Erich

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    • Yes, it is connected, and my thinking would have been that this should do it to, if the debug probe pulls the reset line. But all the debug probes I had were not able to recover it that way somehow. Not sure why.

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  1. If they switch to using an external clock before setting up the pins, you can short the external clock. That will allow the debugger to take control of the chip to reflash it.

    Liked by 1 person

  2. Hi Erich and Eclipsers,

    The LPC5500 ROM security makes situations like this a bit tricky, because the debug port isnt enabled until the ROM decides its safe/appropriate to do so, and that can mean the debug system cant communicate with the MCU fast enough after resetting it in order to get control. ISP mode is one way as the ROM will tidy everything up then go to the ISP routine to allow debug control to happen; however you may need to assert ISP while powering up to ensure all possible I/O conditions are really at the default state.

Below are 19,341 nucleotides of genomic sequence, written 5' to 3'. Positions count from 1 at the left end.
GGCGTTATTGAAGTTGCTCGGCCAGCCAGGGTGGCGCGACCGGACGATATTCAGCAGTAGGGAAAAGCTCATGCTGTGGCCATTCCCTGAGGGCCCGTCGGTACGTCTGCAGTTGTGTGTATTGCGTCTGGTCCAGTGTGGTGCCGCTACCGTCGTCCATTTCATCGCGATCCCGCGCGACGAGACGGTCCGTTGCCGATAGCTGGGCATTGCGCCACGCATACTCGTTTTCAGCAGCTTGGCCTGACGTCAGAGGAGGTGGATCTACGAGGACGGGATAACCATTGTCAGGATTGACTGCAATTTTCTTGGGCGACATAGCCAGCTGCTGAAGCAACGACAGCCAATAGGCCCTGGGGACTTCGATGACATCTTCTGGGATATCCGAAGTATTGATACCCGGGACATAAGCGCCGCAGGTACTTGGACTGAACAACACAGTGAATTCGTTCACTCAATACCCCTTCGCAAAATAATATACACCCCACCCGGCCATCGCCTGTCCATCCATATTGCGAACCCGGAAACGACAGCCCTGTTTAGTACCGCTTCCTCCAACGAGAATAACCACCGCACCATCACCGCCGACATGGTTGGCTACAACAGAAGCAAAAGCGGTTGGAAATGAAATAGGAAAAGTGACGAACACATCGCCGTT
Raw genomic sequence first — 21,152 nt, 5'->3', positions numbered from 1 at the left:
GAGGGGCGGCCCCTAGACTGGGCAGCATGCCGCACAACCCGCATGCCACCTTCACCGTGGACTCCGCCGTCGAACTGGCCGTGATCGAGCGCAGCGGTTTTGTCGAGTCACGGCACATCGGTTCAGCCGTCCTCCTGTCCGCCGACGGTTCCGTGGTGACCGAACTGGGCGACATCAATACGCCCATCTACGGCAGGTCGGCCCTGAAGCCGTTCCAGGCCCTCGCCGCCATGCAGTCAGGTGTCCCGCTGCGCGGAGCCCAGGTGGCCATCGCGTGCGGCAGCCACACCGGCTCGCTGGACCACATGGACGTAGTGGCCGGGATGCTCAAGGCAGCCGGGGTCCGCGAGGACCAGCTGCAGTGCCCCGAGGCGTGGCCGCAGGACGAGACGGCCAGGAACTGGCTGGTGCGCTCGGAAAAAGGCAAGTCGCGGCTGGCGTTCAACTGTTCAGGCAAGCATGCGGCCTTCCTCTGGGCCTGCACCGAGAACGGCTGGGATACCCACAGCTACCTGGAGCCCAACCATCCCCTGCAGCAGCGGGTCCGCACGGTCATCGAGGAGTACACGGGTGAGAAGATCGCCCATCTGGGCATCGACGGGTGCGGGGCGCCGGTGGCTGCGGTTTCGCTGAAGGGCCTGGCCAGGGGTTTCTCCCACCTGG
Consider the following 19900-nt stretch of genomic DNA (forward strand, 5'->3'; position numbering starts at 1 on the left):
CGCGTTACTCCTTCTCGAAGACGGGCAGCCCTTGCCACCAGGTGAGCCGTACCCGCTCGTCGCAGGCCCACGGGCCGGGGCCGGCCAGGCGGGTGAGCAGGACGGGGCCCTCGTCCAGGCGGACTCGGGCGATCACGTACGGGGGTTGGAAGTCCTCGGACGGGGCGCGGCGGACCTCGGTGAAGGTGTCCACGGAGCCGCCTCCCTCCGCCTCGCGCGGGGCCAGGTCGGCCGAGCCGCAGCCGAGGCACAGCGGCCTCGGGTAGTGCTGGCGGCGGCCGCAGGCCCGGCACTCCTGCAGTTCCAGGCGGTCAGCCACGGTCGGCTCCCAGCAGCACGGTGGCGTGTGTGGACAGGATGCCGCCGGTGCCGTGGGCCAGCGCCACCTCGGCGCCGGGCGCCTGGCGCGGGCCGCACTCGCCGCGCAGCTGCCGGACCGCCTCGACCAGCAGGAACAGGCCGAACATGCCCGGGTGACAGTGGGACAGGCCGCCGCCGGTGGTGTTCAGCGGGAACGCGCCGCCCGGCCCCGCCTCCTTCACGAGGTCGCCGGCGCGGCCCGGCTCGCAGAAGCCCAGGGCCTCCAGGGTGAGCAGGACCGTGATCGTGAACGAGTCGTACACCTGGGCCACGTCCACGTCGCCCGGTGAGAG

A handy way to recover from a bad application is to use the debug mailbox erase. This allows MCUXpresso IDE to instruct a mass erase of flash directly. Its supported for any of the probe types, and there is a shortcut for each (Linkserver (LPC-Link2/MCU-Link), J-Link and PE) next to the “Debug your project” section in the Quickstart section. Select “Erase flash action” from the menu that pops up when you click on one of these icons.

    Finally, if you really want to understand how the debugger does a handshake with the secure ROM on these devices, check out the debug chapter (from memory, I think its Chapter 56 for LPC55S6x). We put quite a bit of effort into explaining this – most users (except our tool partners) don’t need to know or care, but for some it might be helpful 🙂

    Thanks
    Brendon

    Liked by 1 person

    • Hi Brendon,
      many thanks for all the details, appreciated! I was not aware that the ‘flash erase’ action could be used for this. I certainly will try that next time. I know that for Kinetis there is a dedicated recovery action in the programming section, so adding this to other devices certainly would help users to try that thing.